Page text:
§      Wittgenstein’s injunction – the having to – corroborates his certainty. What is obliterated with the knowledge of what is sought is the self-seeking. To my unsound eye, the repeated phrase, “what I am looking for” is excised from the page as I tender it to myself, removing ontology from view leaving certainty (alone). The reinstated text translated by Raymond Hargreaves and Roger White renders: “I know what I am looking for without what I am looking for having to exist.” In the time lapse, delay, the corrected version reads wrong, and it is the negative which remains: “without what I am looking for.”

 
 
 

§      The concordance is in: without.

 
 
 

§      Then what is the relationship between obsolescence and the negative?

 
 
 

§      “When other socialist countries discarded Marxism-Leninism as a way of life, the GDR ceased to exist altogether.” [58]

 
 
 

§      In a falsely posed problem of improbability, two people carry one body through two doors. Understood thus, one body is transported with difficulty by two people. The body is the body of a person, carried first through one door, then another. They disappear with the body, past the turnstile. After, they are there again; it is the same body. The person is not dead to begin with. First, there is a person, then there is a person, dead; the bearers of the dead do not know it. Neither at the beginning nor at the end. They are carrying a person. I watch as they do this. They enter, go out, the body is so big, bigger than itself, so heavy, heavier than itself, a leg drags, the bearers falter. Back and then forth. They go through the swinging door, the pair of glasses on the face, knocked askew.

 
 
 

§      A door open in two directions at once.

 
 
 

§      I made wishes for each of the horses, and drank green tea, and wrote you ardently.

 
 
 

§      The body functions as its own anachronism. To posit a temporality is a way of overlooking time.

 
 
 
 

 

[…]

 

 

NOTES
 
 
 

[51] Absence Where As, 13.

[52] Christine Lavant, Un art comme le mien n’est que vie mutilée, 208.

[53] I have just this instant come upon the most wonderful concordance; the unwitting compression of the English phrase “in time”, yields the French: intime, which means intimate – adjectivally and substantively. That intimacy could be – is – substantive – // self-existent – // there is tea now in the unbroken pot; (From a letter, sent. Henceforth, unattributed quotations are indicative of such letters.)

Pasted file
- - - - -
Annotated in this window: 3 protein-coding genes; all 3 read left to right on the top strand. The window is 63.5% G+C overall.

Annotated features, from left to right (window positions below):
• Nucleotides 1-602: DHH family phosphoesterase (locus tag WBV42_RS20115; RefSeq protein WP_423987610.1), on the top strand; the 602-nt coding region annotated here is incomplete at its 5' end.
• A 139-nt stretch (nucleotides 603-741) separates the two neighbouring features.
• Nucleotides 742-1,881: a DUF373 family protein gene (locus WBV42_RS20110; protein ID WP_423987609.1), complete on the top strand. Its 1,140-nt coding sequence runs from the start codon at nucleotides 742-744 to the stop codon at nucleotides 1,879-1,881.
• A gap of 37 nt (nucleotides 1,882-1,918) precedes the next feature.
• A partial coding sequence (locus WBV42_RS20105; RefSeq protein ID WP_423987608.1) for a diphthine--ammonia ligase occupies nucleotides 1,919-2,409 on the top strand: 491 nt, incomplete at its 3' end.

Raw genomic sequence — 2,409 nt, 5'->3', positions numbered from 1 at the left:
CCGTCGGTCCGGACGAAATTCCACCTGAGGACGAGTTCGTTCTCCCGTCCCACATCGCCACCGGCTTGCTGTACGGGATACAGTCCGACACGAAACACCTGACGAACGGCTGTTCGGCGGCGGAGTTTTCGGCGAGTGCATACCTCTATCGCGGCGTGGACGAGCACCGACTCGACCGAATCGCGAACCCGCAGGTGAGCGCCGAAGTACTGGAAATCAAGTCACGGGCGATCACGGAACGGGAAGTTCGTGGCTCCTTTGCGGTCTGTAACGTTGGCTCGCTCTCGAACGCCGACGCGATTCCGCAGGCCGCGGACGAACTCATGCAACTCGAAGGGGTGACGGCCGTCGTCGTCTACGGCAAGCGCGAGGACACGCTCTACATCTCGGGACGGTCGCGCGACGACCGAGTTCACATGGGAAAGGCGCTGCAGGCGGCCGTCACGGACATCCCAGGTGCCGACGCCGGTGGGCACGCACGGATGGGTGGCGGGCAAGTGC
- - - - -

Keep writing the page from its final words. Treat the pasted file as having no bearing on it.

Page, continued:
[54] “não compreendo o olho, e tento chegar perto.” Hilda Hilst, A obscena Senhora D, 21.

[55] The same year that Geli Raubal, Hitler’s niece, committed suicide. Wittgenstein, 18.

[56] Wittgenstein, 18.

[57] –contrives.

[58] Karl Gernot Kuehn, Caught, ix.

 
 
 
 
 
 

This is an extract from SISYPHUS, OUTDONE. Theatres of the Catastrophal by Nathanaël, to be published in October 2012 by Nightboat Books.

More about Nathanaël’s work here. An extract from The Middle Notebookes is on VerySmallKitchen here.

 
 
 
 
 
 



Advertisements
  1. Excellent use of language to not only question its own validity as a means of discourse, but also as a shaper of knowledge.
    Subtly and strong.

    Excellent work!!

Leave a Reply

Fill in your details below or click an icon to log in:

WordPress.com Logo

You are commenting using your WordPress.com account. Log Out / Change )

Twitter picture

You are commenting using your Twitter account. Log Out / Change )

Facebook photo

You are commenting using your Facebook account. Log Out / Change )

Google+ photo

You are commenting using your Google+ account. Log Out / Change )

Connecting to %s

%d bloggers like this: